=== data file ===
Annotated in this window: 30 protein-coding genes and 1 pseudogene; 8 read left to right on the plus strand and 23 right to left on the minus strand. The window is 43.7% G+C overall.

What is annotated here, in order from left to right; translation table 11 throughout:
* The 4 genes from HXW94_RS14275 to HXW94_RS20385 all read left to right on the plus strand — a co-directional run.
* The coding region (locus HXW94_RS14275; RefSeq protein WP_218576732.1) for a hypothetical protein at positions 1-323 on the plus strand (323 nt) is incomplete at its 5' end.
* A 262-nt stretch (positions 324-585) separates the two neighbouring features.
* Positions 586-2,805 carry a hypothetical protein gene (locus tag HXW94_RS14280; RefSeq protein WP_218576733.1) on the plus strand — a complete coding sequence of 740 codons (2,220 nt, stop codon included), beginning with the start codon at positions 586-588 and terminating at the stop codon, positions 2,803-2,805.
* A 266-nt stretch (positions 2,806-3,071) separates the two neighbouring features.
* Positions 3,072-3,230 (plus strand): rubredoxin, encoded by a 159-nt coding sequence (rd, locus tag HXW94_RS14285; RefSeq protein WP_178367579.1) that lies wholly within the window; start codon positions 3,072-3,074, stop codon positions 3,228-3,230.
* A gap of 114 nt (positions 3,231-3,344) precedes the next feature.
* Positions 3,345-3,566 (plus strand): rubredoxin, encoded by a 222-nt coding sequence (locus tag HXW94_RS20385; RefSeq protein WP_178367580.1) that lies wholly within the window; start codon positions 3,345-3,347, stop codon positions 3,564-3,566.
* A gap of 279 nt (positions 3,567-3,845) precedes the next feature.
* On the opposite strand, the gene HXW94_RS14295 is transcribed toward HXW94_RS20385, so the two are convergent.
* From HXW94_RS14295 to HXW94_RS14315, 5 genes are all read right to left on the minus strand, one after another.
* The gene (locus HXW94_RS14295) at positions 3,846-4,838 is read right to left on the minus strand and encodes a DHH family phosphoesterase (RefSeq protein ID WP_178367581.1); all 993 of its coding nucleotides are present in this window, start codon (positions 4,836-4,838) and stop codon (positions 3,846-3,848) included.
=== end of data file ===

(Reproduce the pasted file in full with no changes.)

Annotated in this window: 30 protein-coding genes and 1 pseudogene; 8 read left to right on the plus strand and 23 right to left on the minus strand. The window is 43.7% G+C overall.

What is annotated here, in order from left to right; translation table 11 throughout:
* The 4 genes from HXW94_RS14275 to HXW94_RS20385 all read left to right on the plus strand — a co-directional run.
* The coding region (locus HXW94_RS14275; RefSeq protein WP_218576732.1) for a hypothetical protein at positions 1-323 on the plus strand (323 nt) is incomplete at its 5' end.
* A 262-nt stretch (positions 324-585) separates the two neighbouring features.
* Positions 586-2,805 carry a hypothetical protein gene (locus tag HXW94_RS14280; RefSeq protein WP_218576733.1) on the plus strand — a complete coding sequence of 740 codons (2,220 nt, stop codon included), beginning with the start codon at positions 586-588 and terminating at the stop codon, positions 2,803-2,805.
* A 266-nt stretch (positions 2,806-3,071) separates the two neighbouring features.
* Positions 3,072-3,230 (plus strand): rubredoxin, encoded by a 159-nt coding sequence (rd, locus tag HXW94_RS14285; RefSeq protein WP_178367579.1) that lies wholly within the window; start codon positions 3,072-3,074, stop codon positions 3,228-3,230.
* A gap of 114 nt (positions 3,231-3,344) precedes the next feature.
* Positions 3,345-3,566 (plus strand): rubredoxin, encoded by a 222-nt coding sequence (locus tag HXW94_RS20385; RefSeq protein WP_178367580.1) that lies wholly within the window; start codon positions 3,345-3,347, stop codon positions 3,564-3,566.
* A gap of 279 nt (positions 3,567-3,845) precedes the next feature.
* On the opposite strand, the gene HXW94_RS14295 is transcribed toward HXW94_RS20385, so the two are convergent.
* From HXW94_RS14295 to HXW94_RS14315, 5 genes are all read right to left on the minus strand, one after another.
* The gene (locus HXW94_RS14295) at positions 3,846-4,838 is read right to left on the minus strand and encodes a DHH family phosphoesterase (RefSeq protein ID WP_178367581.1); all 993 of its coding nucleotides are present in this window, start codon (positions 4,836-4,838) and stop codon (positions 3,846-3,848) included.